Blog: Scope of Holocaust was horrific

Courtesy photo<br>
Survivors of Buchenwald.

Courtesy photo<br> Survivors of Buchenwald.

The "Days of Remembrance," which the Jewish Community Foundation of Greater Prescott is sponsoring tonight, April 20, at the Yavapai College Performance Hall, brought this to my mind.

The Holocaust.

It is the general term for the genocide of approximately six million European Jews during World War II, as part of a program of deliberate and systematic state-sponsored extermination that Nazi Germany planned and executed under Adolf Hitler.

Sadly we read about people who attempt to re-write history, denying it ever happened. The most recent or most notable is Iran President Mahmoud Ahmadinejad.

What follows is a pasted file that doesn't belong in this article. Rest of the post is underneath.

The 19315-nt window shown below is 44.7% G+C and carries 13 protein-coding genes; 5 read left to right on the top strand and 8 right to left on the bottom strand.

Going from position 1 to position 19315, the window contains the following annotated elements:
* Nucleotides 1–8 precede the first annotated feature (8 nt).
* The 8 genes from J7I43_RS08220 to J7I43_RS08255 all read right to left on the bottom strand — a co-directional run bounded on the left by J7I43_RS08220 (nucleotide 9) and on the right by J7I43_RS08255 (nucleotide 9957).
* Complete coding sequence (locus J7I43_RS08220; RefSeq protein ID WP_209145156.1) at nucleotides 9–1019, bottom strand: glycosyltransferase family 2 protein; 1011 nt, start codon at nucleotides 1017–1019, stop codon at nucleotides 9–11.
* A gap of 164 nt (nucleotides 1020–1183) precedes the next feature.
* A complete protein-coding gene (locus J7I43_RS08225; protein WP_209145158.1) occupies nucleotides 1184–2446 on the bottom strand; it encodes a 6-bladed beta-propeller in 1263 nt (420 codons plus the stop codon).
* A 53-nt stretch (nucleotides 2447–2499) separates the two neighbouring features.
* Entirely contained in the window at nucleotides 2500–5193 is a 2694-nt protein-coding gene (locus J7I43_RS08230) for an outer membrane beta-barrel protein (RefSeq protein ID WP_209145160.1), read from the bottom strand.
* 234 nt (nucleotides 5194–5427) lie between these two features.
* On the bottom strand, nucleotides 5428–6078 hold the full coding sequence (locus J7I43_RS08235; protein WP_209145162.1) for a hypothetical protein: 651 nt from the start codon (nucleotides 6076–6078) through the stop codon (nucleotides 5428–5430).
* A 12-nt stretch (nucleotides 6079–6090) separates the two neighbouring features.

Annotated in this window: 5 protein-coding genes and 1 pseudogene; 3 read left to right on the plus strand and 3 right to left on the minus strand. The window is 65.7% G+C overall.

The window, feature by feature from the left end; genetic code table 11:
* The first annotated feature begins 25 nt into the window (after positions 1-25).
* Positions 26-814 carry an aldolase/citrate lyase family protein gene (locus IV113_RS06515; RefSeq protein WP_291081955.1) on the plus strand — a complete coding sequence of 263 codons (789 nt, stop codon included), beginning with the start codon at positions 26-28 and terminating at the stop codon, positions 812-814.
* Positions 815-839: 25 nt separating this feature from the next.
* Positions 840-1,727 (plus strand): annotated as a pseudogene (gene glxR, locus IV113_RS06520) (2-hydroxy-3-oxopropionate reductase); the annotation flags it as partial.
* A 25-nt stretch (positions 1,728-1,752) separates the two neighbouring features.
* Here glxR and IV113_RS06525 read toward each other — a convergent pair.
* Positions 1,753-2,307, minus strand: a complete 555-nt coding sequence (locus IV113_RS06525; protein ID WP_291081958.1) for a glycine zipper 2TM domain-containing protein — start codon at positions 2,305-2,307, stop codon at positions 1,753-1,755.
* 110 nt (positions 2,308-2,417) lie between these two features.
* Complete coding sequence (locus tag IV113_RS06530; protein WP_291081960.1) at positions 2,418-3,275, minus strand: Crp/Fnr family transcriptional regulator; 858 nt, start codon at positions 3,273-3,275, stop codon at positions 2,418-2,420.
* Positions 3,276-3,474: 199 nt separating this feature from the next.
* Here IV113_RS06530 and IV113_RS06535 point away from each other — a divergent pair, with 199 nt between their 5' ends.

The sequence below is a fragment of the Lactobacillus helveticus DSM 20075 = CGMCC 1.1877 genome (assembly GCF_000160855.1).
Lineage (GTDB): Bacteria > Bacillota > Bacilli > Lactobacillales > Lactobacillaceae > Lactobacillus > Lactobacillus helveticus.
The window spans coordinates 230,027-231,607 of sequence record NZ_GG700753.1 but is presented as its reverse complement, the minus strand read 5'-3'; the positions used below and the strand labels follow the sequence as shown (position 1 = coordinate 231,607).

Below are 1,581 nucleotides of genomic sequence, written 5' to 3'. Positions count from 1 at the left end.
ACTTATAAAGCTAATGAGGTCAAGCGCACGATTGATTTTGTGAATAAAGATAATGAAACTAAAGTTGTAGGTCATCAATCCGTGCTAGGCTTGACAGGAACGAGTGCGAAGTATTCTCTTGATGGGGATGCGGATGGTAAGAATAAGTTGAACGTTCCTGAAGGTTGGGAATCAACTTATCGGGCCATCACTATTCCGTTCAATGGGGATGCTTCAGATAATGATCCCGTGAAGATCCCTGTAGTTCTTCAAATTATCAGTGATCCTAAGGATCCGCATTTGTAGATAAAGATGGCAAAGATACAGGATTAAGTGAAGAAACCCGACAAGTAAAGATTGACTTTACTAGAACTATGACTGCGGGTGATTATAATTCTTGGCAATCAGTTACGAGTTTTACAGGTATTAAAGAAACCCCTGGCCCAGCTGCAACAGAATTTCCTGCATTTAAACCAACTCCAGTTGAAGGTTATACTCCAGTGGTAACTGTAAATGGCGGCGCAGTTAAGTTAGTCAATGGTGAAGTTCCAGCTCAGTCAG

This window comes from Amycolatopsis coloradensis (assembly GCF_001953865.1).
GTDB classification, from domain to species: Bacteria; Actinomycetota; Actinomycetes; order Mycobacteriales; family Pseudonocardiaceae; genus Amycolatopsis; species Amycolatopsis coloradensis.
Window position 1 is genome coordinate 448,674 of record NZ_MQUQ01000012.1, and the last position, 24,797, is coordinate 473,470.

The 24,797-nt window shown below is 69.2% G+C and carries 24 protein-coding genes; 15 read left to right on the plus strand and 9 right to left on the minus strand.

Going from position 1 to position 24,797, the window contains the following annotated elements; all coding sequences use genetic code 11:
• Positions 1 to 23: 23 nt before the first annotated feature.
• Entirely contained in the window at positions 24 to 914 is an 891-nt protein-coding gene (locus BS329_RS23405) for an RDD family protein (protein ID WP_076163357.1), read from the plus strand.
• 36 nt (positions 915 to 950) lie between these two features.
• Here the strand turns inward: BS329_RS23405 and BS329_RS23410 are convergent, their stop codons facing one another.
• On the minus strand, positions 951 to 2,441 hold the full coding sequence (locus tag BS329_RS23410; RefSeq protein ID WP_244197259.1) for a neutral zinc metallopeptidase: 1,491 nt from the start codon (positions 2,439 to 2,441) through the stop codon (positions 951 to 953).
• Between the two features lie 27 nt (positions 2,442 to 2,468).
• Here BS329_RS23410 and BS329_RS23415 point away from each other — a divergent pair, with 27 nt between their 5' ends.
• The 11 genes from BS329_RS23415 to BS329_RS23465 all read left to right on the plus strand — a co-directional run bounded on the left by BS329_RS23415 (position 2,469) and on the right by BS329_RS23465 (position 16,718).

In light of this, one has to wonder 'what are they (or is he) thinking?'

Some scholars limit the term 'Holocaust' to only the Jewish victims. For example, according to Dictionary.com, the word's definition are:

1. a great or complete devastation or destruction, esp. by fire.

2. a sacrifice completely consumed by fire; burnt offering.

3. (usually initial capital letter) the systematic mass slaughter of European Jews in Nazi concentration camps during World War II (usually prec. by the).

4. any mass slaughter or reckless destruction of life.

So, if it's capitalized it's all about the Jews.

I think, considering the term - in use since the 18th century - has meant persecution, slaughter and/or genocide of anyone, we should include the Nazis' systematic murder of other groups including ethnic Poles, the Romani, Soviet civilians, Soviet prisoners of war, the disabled, homosexual men and political and religious opponents.

For 'Holocaust' that would bring the number of deaths to between 11 million and 17 million people - not only Jews, but all genocide of World War II.

This is not an attempt to take anything away from the Jews; it is to never forget the scope and impact of the Nazis' effort, arguably the most racist campaign in history.

What do you think?